The visibility from the driver’s seat is pretty good, a testament to the super-weak roof pillars. The clutch and brake pedals are located very close to each other and because of the way the floor is shaped it is impossible to press the clutch all the way down. The five-speed transmission has very vaguely defined gates but the shifter throws are not that long. The lever itself in located on the vertical part of the center console, not unlike the Alfa Romeo Spider.

The 1.5-liter OHV engine made about 86-horsepower from the factory and probably hasn’t lost much since. Despite the optimistic speedometer which indicates a top speed of 180km/h, the actual top speed is about 140km/h, or about 85mph. Despite that, the Polonez has a serious thrust for fuel, averaging less than 300kms (180 miles) from a tank. I don’t know how much the tank holds but I paid about $80 to fill it.

The Polonez, despite the live axle and leaf springs (!!) and no power is actually not horrible to drive, or be driven, around the city in. Once you get used the weird pedal layout, the shitty shifter, and the vibrating speedometer needle, there really is not much to it. Oh yea, no ABS and the brakes are rather inadequate, but besides that… oh yea, don’t plan on passing anything short of a horse-drawn carriage or a tractor. Even passing a city bus maybe an adventurous undertaking. But besides that, and the rust, it’s really not a horrible vehicle.

Some pictures of a pickup Polonez I spotted in Krakow. Also, the FSO Polonez wikipedia entry.

 

  • Nice review. I guess the bit where you hang it from a crane is in part 2, right?

  • Matt

    Looks like the love child of a Nissan Sunny and a Saab 9000 CDE.

    • Kamil_K

      The older one really were nicer looking. Check out the wiki link.

  • Alff

    Alfa Spider, a Polonez for the rest of us.

    • mr. mzs zsm msz esq

      What I read:

      "Used Car Review: 1998 FSO Polonez Atu Sedan… The lever itself in located on the vertical part of the center console, not unlike the Alfa Romeo Spider… speedometer which indicates a top speed of 180km/h…vibrating speedometer needle … But besides that, and the rust, it’s really not a horrible vehicle."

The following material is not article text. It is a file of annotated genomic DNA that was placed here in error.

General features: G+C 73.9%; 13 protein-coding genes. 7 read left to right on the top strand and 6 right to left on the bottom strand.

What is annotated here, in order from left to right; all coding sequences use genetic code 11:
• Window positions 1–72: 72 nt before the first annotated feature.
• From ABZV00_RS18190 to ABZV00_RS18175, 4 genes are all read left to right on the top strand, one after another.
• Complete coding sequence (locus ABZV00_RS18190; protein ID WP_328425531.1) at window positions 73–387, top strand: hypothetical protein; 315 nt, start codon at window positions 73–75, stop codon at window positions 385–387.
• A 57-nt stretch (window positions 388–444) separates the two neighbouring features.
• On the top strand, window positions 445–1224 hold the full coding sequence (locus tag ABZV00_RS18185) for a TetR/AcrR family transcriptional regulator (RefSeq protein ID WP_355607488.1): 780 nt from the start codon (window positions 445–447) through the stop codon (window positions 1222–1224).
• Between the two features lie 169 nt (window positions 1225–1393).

So yeah, just about perfect too.

      • Alff

        My vibrating speedo needle says, "Testify!"

  • mr. mzs zsm msz esq

    That live axle leaf spring setup made it a good work horse and so all the pickup versions and what not were created. But for the more adventurous: <img src="http://www.polskie-auta.pl/polonez/akt-02.jpg&quot; width="500">hydro-pneumatic Polonez prototype That's a very inhospitable looking engine bay! Anyway I stumbled on this when I was trying to find a photo online of the Daewoo Polonezy that were used by the Police in Warsaw at least. Daewoo basically owned FSO by the end there, but most were still badged like the one in this article, but I swear that about ten years ago I saw some with the Daewoo rounded front grill like on a Lanos and a big reflective DAEWOO between the tail lights on police cars there. Can't find any pictures now though, drat. It looked even worse.

  • TurboBrick

    …FSO Polonez received rousing reviews by American Hooniverse.com. Reviewer Kamil Kaluski offered praise with "really not a horrible vehicle" and compared it to an Alfa Romeo. Actual Polonez owners were quoted having said that they prefer their FSO over German cars, because of better perceived quality.

    • Kamil_K

      I can see this being quoted in ads and broschures!

      • Devin

        I'd like to imagine a splashy night photo of a Polonez driving quickly with the tagline: FSO Polonez: It could be worse!